The fifth EU’s enlargement: “ever growing Union” and some expectations

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On 1 May 2004, the then Commission President R. Prodi pronounced the fifth and the largest in the EU’s history; since then, three more countries have joined the EU. Presently, the desire to join the EU is growing: the Western Balkans wanted to be a “part of the family” and negotiations with Ukraine and Moldova have been launched, while Georgia and other states “make no secret of their European dreams”, noted the Commission President. 

Twenty years ago, the “family of European states” grew bigger: in May 2004, the citizens of Cyprus, Czechia, Estonia, Hungary, Latvia, Lithuania, Malta, Poland, Slovakia and Slovenia became the EU citizens. Since then, the EU has become a greater political, economic and cultural entity, stretching from Tallinn to Lisbon, from Valletta to Stockholm, from Dublin to Nicosia. Bulgaria, Romania and Croatia’s accession a few years later has made the European Union even stronger.
The pace of change across the European Union over the past two decades has been remarkable: i.e. about 450 million Europeans have enjoyed freedom of movement across a larger Union, citizens have stronger rights and freedoms, democracy and the rule of law have been reinforced, despite being tested at times, and opportunities for both people and business have grown.

With the 2004 enlargement, the EU has become one of the world’s largest single markets. Presently, all 27 EU member states have witnessed growth and prosperity.
Thus, during last two decades the “continental-scaled” modern infrastructure and connections have been built across the 27 Member States, mainly thanks to EU investments and funds. European society has benefitted from more innovations, public and private investments; free movement of goods, services, capital and people, higher standards and greater opportunities in business have become a common endeavor.
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Some warring opinions…
Multi-country public opinion polling commissioned late last year in six EU member states – Austria, Denmark, France, Germany, Poland and Romania – on the perspective enlargement by the European Council on Foreign Relations, ECFR has revealed that:
= There are concerns that further enlargement could pose economic and security risks to present EU states, especially in the case of countries from the Western Balkans: i.e. 45 percent of those surveyed by ECFR believe that Ukraine joining the EU would have a ‘negative impact’ on the security of the EU, against 25% who see it as having a ‘positive impact’. Besides, 39 percent also believe Ukraine’s accession would have a ‘negative impact’ on the security of their country – while only 24 percent expect a ‘positive impact’. The accession of countries of the Western Balkans carries comparatively less risk, according to respondents of the survey: the opinion is split at 33 and 23 percent, respectively, between those who see it as having a ‘negative’ or ‘positive’ impact on the security of the bloc.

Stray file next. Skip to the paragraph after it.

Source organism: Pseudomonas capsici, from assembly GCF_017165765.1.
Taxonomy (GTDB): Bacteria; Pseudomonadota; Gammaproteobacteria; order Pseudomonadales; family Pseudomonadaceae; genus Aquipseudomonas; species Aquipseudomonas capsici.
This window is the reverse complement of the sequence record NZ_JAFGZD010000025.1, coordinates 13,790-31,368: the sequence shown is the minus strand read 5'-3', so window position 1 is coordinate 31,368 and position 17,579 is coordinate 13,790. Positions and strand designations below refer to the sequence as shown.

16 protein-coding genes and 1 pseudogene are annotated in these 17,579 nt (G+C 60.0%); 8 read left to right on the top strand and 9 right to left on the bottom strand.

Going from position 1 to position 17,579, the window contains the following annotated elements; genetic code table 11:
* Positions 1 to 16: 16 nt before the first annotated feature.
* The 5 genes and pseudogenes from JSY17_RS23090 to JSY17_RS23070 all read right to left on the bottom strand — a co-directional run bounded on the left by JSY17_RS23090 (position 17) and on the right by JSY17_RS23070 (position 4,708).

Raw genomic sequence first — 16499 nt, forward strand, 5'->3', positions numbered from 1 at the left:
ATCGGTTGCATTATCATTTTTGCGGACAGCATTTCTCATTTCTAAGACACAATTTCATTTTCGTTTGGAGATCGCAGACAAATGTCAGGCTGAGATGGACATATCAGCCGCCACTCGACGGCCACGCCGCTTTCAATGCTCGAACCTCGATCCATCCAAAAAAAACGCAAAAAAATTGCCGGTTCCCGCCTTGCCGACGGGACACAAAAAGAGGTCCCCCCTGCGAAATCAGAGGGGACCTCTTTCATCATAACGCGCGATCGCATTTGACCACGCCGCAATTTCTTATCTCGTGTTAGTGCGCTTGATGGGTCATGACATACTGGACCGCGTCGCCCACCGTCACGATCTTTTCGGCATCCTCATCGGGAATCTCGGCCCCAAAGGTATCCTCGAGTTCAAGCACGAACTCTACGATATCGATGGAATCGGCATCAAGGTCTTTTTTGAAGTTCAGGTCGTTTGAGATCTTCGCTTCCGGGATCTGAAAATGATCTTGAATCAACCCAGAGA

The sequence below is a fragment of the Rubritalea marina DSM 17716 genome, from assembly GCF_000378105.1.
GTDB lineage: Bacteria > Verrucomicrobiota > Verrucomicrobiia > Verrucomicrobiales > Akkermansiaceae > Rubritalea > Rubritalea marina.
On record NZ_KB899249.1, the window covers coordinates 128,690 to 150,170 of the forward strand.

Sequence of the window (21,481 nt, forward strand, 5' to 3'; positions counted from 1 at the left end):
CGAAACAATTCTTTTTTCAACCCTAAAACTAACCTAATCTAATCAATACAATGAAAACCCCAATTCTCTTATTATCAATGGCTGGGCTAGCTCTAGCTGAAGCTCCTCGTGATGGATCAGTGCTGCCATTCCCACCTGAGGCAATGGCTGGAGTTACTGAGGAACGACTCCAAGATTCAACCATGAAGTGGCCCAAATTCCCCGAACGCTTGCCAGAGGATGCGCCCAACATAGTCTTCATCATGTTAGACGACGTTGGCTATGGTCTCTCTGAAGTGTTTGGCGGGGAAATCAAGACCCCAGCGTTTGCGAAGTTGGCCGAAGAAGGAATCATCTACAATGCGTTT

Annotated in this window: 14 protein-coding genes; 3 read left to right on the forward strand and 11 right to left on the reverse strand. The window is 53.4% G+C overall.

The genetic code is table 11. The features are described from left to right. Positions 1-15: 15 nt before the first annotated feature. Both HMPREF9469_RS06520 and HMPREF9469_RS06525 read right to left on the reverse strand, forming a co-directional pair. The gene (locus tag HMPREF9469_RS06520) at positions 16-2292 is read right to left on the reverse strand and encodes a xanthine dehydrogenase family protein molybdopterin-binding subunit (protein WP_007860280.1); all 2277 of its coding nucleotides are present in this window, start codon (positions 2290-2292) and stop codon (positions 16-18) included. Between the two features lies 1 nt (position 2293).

= There are fears that enlargement could impact the EU’s political power in the world: Poland and Denmark are the most optimistic on this question, with a plurality of 43 and 35 percent of citizens, respectively, believing Ukraine’s accession would have a positive impact for the EU’s political power in the world – and just 21and 19 percent, respectively are expecting a negative impact. Meanwhile, a prevailing view in Austria (42%) and Germany (32%) is that Ukraine’s accession would have a negative impact on the EU’s political power in the world; and those in France and Romania are split in their opinion, with 24 and 31 percent, respectively, believing it would have a positive impact, and 28 percent in both states believe it would have negative impact.
= Divides exist on when the next round of enlargement should take place. ECFR’s data shows that citizens, on average, are divided into three equal parts on the timings of any expansion of the EU: between those who think enlargement should proceed today – 35 percent; those who don’t think the EU should enlarge at this moment – 37 percent, and those who are indifferent on this point or don’t know – 28 percent.
= There is also split between ‘old’ and ‘new’ EU member states on the broader subject of admitting new member states: i.e. respondents in Austria (53%), Germany (50%) and France (44%) are most likely to hold the view that the EU should not pursue any immediate enlargement. In Romania, a majority (51%), and in Poland, a plurality (48%), believe the EU should be looking to add new member states. Denmark is somewhat of an outlier among the ‘old’ member states, with just 37% opposing any immediate enlargement; however, this is still a prevailing view in the EU-27, generally.
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